2011 March 27 Sunday
Western Governors University For Online Learning

Washington state legislators want to easy the use of courses earned thru Western Governors University, an online non-profit school founded by 19 governors of the US west. State budget crunches are helping to feed increased interest in lower cost online educational options.

At a time when Washington's higher-education budget is being slashed, some lawmakers believe a partnership with Western Governors University, a private, not-for-profit online school, could provide more access to college programs without costing the state any money. Critics say the legislation raises philosophical questions about just what constitutes a college education.

The lawmakers want to make it easier to transfer WGU course credits to Washington state universities.

Go as fast as you want to go and then demonstrate your competency when you are ready to do so. This is the way education should work in the future.

Western Governors University, a non-profit, online university and an innovator in distance education, was founded by 19 U.S. governors to provide working adults with affordable access to a quality college degree. WGU is not only all online, it uses a unique competency-based learning model. This competency-based approach to learning allows students to advance in their online degree program by demonstrating their knowledge and skill, instead of logging hours in class. Rather than “attending” classes online, students have 24/7 access to a variety of learning resources for each course. They can complete their studies on a schedule that allows them to meet their job and family responsibilities. WGU faculty do not teach—they serve as mentors, working one-on-one with each student to provide coaching, support, and guidance.

Since the WGU “campus” is online, its nearly 24,000 students live and work in all 50 states, and WGU faculty members are also located across the U.S. Unlike universities established using a traditional, brick-and-mortar approach, WGU’s academic model was designed for the online environment.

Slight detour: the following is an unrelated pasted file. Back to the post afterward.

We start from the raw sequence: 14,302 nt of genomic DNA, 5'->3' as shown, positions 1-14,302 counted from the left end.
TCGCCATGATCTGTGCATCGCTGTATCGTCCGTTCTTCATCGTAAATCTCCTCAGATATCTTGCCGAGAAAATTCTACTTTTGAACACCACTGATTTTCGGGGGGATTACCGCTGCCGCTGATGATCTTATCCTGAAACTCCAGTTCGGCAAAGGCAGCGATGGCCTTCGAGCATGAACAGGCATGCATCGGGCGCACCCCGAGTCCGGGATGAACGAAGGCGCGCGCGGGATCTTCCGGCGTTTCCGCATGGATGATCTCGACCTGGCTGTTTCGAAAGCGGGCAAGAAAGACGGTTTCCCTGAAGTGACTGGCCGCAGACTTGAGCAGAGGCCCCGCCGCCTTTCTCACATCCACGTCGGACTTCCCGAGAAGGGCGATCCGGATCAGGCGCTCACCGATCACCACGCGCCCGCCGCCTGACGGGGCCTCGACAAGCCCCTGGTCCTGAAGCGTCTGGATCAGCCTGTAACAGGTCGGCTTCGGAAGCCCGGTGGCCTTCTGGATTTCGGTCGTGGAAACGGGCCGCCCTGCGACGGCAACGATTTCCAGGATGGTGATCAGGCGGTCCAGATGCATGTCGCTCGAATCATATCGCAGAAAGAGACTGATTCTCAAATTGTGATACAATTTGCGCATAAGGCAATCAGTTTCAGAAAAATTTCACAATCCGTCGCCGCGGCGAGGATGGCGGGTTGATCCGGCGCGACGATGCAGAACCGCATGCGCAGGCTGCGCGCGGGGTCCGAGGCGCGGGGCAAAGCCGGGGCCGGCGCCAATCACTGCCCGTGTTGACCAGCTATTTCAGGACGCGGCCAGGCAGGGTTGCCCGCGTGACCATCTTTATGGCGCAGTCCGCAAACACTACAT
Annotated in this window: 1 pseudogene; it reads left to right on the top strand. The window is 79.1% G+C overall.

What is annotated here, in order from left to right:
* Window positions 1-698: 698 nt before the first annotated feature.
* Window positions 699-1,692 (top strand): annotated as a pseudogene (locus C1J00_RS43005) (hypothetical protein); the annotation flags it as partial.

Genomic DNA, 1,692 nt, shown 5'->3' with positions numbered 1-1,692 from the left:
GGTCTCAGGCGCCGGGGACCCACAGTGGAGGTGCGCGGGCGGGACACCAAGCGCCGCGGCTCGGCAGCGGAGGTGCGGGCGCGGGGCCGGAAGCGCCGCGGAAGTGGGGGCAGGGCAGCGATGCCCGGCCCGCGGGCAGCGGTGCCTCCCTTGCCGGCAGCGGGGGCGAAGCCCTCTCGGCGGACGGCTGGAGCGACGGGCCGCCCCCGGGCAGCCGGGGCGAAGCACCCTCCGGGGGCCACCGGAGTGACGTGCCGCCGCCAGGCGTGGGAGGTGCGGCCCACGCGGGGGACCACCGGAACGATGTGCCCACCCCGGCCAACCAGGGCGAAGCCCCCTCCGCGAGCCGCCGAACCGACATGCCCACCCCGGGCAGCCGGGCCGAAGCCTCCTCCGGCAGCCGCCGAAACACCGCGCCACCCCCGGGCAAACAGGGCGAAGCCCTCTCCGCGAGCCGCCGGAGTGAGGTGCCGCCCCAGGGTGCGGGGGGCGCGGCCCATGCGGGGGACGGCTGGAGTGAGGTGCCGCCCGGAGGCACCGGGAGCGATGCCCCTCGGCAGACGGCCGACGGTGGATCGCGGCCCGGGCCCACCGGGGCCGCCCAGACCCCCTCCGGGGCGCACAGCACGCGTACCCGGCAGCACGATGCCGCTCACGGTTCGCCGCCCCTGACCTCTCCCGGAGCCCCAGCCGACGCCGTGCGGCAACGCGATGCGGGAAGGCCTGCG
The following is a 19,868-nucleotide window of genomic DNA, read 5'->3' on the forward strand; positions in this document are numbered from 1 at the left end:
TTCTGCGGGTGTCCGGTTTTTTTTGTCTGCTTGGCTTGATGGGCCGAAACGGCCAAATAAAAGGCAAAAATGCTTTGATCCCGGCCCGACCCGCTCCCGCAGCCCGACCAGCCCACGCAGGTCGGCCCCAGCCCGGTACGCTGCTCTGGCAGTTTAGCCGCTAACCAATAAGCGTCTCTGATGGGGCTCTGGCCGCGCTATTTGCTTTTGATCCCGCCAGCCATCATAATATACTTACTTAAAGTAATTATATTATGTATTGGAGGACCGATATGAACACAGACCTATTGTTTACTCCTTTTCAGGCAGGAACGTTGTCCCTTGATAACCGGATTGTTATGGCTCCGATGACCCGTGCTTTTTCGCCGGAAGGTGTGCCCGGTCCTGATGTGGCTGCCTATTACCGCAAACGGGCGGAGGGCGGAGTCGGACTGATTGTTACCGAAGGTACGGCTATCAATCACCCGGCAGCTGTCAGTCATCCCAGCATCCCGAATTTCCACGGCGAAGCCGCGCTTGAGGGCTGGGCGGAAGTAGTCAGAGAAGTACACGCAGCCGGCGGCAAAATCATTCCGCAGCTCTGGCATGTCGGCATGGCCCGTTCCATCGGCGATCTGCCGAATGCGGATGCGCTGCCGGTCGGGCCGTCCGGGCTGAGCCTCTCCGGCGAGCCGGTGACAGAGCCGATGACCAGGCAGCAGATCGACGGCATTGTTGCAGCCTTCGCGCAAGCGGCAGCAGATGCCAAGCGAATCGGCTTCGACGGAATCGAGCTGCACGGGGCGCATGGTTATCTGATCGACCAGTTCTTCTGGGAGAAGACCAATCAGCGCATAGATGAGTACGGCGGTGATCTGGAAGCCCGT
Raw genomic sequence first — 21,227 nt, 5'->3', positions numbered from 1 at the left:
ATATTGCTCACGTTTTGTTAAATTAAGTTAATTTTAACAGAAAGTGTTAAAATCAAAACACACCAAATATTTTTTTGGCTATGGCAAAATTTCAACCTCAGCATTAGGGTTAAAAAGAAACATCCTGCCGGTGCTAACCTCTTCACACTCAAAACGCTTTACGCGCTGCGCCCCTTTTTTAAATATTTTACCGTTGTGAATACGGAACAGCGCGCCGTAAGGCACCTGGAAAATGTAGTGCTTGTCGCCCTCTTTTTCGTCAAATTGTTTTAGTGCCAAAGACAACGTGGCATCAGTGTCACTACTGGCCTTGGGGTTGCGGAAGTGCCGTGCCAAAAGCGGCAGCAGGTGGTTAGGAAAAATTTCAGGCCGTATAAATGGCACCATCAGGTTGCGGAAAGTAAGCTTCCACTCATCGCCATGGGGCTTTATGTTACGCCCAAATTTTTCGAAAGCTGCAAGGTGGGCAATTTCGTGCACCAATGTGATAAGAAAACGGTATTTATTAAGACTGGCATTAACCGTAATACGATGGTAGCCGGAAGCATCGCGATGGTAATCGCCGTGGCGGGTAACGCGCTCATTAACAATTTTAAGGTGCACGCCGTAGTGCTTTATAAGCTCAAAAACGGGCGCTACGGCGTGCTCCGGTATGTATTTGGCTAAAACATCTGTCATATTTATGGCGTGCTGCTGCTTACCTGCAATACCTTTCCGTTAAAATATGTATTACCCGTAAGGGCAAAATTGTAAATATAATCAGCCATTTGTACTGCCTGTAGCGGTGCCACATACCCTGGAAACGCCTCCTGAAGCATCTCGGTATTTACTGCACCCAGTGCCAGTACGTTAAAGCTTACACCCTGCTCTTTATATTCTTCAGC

Have we reached Peak Classrooms yet? Will online now take off so fast that the number of people attending classes in-person will enter a long term decline? With upper end universities charging over $50k per year the bricks-and-mortar model has become far too expensive. People spend years, even decades, trying to pay off the loans they took to attend college. This is a crushing burden with which to start out one's working life. Online education is the best hope for freeing the young from becoming beasts of burden, saddled with debts that can't even be discharged in bankruptcy court.

Michelle Mills, married to a military man, could not complete a degree at a few colleges she attended because they moved too often. But she was able to complete a degree quickly as she continued courses while in different states and countries.

Then she stumbled on a website that led her to Western Governors University (WGU), a nonprofit online institution. The school's reasonable tuition—just $2,890 for a six-month term—coupled with an academic model that lets students accelerate their completion of the degree based on prior subject knowledge, seemed at first "too good to be true," says Mills, who enrolled in the school's BS program in marketing management in the fall of 2008. WGU's unconventional structure was ideal for Mills, who earned her college degree in one year and, last year, received her MBA from the school.

Conventional colleges not only tie you to a location but also to a schedule. Can't take the time some week to attend classes? Not a problem when the classes are video recorded. Got a block of time where you can study all waking hours? With many online courses you can speed up, watch lectures more rapidly, and choose to take tests as soon as you think you are ready.

Autodidacts should be able to take a test to find out their weak areas, go study on their own with some suggested readings, and then come back and take a test again. Online tests for each subject should have enough versions and variations that someone can try to pass a class several times and gauge their progress each time.

Share |      By Randall Parker at 2011 March 27 01:55 PM  Education Online


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